• The grace period for August’s payment will end 90 days from August 1, meaning November 1
  • Because you haven’t paid for August by November, you lose your insurance retroactive to the final day of August.

Obviously, if you ignore your missed payment, it will have a negative impact on you in the long run.

Now, here is something many people do not realize: For the first 30 days of a missed payment, the insurance company will continue paying any claim you make. Once those initial 30 days are up, the insurance company is not obligated to process them. Rather, they will deny or hold up claims until the payment has been made.

 

Health Insurance Cancelled—Now What?

There are three main options for you to select in the event of health insurance policy termination:

  • You can appeal the cancellation
  • You can utilize open enrollment
  • You may be eligible for a special enrollment period (SEP)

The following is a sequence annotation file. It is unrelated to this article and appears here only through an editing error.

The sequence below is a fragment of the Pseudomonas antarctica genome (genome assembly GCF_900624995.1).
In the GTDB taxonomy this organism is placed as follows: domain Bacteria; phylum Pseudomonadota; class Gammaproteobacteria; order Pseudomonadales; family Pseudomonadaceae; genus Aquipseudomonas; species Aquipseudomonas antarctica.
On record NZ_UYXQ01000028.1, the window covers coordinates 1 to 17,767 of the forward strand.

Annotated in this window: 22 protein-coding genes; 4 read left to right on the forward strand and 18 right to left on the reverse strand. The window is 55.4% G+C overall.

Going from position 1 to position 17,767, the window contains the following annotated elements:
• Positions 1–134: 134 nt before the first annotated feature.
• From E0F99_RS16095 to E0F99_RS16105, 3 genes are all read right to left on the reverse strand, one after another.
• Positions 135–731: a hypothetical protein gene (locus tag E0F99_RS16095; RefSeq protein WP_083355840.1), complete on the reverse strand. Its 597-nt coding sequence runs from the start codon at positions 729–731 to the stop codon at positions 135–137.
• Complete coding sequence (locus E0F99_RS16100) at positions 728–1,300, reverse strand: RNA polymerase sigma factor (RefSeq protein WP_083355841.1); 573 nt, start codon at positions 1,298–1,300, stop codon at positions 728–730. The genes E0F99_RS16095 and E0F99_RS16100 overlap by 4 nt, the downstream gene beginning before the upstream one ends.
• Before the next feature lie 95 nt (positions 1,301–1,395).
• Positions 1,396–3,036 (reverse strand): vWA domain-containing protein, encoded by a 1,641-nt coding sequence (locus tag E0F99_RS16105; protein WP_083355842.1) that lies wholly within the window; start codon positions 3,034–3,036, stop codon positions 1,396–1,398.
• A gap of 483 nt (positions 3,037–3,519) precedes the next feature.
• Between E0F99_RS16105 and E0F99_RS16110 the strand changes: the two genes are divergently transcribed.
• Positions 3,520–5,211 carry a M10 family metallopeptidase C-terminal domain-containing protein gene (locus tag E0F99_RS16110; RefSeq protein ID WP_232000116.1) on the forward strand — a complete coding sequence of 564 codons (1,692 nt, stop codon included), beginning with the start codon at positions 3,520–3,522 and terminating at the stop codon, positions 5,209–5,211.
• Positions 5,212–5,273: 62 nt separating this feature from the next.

There is also another option: short term health insurance. For now, let’s dive a little further into the three main choices.

 

Appeal Your Insurance Policy

If you believe that your termination was unfair or unwarranted, you have a right to appeal. Contact the insurance company to see what can be done. If the appeal is denied and you do not qualify for a special enrollment period, then you will need to wait until the next open enrollment window (November 1 to December 15 annually) to see about obtaining a major medical insurance plan.

 

Utilize Open Enrollment For Cancelled Health Insurance